DNS Defined - DNS and Mail


One advantage of DNS is its ability to route mail.

At the very least, DNS can specify which hosts e-mail should go to in case the host specified in the message is unavailable. Using Mail Exchanger (MX) resource records in a server database, you can specify a backup host or hosts in a mail delivery and even specify the order in which you want them used.

This chapter uses the Simple Mail Transport Protocol (SMTP) as an example of a mail protocol.


How Does SMTP Use DNS?

To translate a domain name into an internet address, SMTP queries the name servers for the domain’s MX records. If SMTP finds MX records, it sorts them by preference and gets the mail exchanger internet addresses. It uses these addresses to deliver the mail.

If there are no MX records, SMTP gets the host's address by querying the name servers, or from the local hosts file (etc/hosts or HOSTS.). If you don't use DNS, any host to which you want to send mail must appear in the hosts file. You use the full official host name for all hosts in this file (SMTP won’t look at the aliases).

For example, an entry in the HOSTS, file for host BETA in the SOMECO.COM domain could be:     BETA.SOMECO.COM     BETA

In this example, is the internet address, BETA.SOMECO.COM is the host name, and BETA is the alias name.

As you can see, if you don't have DNS, you need several of these entries to ensure mail goes where it should go. If a host is not in the list, it won’t get any mail. This is also the case with certain implementations of sendmail, although newer versions do make the attempt to deliver the mail to the destination host no matter what.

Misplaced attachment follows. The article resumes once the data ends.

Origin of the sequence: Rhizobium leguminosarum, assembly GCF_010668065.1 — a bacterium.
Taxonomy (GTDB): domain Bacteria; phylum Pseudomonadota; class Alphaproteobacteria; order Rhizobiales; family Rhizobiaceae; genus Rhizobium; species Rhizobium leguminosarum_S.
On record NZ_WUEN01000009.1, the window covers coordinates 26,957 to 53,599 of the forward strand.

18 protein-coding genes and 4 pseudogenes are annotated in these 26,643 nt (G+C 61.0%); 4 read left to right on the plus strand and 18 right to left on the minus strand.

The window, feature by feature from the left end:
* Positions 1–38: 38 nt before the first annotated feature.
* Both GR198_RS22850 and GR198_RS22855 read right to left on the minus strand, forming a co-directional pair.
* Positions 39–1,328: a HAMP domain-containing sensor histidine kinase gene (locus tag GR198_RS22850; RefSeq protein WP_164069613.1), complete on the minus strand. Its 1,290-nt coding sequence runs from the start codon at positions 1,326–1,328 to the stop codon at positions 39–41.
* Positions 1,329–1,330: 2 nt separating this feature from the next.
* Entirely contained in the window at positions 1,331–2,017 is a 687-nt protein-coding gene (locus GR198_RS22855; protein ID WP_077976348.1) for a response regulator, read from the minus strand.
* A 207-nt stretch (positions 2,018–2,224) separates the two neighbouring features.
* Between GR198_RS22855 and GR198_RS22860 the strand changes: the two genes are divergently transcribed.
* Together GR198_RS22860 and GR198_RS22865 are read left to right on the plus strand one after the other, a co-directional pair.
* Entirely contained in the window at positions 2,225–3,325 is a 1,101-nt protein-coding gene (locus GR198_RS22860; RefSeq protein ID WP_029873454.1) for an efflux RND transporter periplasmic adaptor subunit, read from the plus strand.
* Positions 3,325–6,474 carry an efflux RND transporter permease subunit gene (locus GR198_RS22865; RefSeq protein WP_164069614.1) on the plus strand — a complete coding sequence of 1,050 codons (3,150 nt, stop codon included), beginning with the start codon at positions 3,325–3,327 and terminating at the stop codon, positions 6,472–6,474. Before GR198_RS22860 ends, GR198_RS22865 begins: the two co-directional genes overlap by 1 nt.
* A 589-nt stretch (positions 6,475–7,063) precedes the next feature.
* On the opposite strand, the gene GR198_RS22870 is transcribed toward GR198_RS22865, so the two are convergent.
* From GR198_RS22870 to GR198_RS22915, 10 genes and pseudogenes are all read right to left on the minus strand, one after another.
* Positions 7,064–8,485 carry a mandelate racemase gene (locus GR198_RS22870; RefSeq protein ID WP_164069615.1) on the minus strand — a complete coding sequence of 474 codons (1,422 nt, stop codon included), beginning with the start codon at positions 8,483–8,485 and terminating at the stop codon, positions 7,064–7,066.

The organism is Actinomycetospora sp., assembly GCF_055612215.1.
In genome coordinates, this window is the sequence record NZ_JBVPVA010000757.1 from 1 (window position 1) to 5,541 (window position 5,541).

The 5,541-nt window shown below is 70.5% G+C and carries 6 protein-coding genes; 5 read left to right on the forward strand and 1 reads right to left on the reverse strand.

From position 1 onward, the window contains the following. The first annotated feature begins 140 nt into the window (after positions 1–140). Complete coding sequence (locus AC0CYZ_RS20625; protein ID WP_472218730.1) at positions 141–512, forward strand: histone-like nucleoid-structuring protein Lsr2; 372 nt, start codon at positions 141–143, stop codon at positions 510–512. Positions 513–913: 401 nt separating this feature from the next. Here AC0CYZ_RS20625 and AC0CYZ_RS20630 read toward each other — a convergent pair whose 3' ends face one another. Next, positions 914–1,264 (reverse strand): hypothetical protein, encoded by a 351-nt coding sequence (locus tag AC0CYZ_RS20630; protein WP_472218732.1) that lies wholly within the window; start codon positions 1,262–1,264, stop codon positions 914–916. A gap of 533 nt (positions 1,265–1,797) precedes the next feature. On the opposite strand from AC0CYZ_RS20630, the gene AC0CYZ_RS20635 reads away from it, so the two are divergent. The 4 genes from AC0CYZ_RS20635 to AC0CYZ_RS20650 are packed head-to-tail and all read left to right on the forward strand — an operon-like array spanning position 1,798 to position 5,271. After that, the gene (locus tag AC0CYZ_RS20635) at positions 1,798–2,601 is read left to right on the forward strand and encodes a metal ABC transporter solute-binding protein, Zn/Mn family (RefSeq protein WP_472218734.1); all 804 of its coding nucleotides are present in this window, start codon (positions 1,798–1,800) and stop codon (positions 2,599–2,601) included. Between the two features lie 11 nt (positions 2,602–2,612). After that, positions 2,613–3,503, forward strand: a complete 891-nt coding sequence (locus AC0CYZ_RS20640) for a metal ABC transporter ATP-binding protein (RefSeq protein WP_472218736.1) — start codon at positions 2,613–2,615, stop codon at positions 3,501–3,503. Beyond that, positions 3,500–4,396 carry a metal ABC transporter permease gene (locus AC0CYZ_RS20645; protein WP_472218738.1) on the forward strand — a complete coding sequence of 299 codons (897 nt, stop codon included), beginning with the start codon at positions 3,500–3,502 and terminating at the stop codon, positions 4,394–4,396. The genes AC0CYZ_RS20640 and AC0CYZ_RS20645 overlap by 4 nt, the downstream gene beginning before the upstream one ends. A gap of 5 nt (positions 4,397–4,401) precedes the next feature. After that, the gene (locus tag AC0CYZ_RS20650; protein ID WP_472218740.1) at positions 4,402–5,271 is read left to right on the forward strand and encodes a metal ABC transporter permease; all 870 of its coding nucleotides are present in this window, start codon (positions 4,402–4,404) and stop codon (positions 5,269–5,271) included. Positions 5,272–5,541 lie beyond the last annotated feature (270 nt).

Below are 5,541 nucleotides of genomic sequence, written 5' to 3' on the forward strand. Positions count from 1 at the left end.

Routing Mail

Using DNS for mail routing is like planning a travel itinerary. Let's say you want to fly from Boston to San Francisco. You can set your preferences as follows, as in Figure 8:

  • Boston -> San Francisco
  • Boston -> Chicago -> San Francisco
  • Boston -> Toronto -> San Francisco
  • Boston -> Toronto -> Chicago -> San Francisco

Figure 8: Mail Routing Air Route Analogy

You can create an MX record "itinerary" in the order of your stated preferences, as in Example 16 (the domain names are fictitious).

Example 16 Sample MX Records
boston.travel.edu     MX     0     san-francisco.target.edu
                      MX     10    chicago.target.edu
                      MX     20    toronto.target.edu

DNS interprets these records as:

  • If at all possible, you’ll fly non-stop from Boston to San Francisco.
  • If you can’t fly you non-stop, you’ll fly to Chicago and try to get on a flight to San Francisco.
  • If you can’t fly non-stop and Chicago service is unavailable, you’ll go to Toronto. From there, you’ll try to find a non-stop flight to San Francisco. If that isn't available, you’ll wait for the next available service in Chicago.

Just as when choosing airports, you base your decision about how to route mail first on directness, and then on the relative size, uptime, and connectivity (proximity) of any alternative mail exchanger.

If mail goes to the host successfully, DNS doesn't need to try any of the other hosts on the list. If your own host happens to be on the list, the mailer discards all MX records at an equal or lower preference (that is, a higher preference value). This prevents loops.


Routing in a Cluster: an SMTP-OpenVMS Example

Consider a network with hosts A, B, C, and D. Hosts A, B, and C form an OpenVMScluster while host D is a UNIX system. All are in domain CS.XYZ.EDU. Hosts A and B run TCPware’s SMTP-OpenVMS. Host C runs some other SMTP software.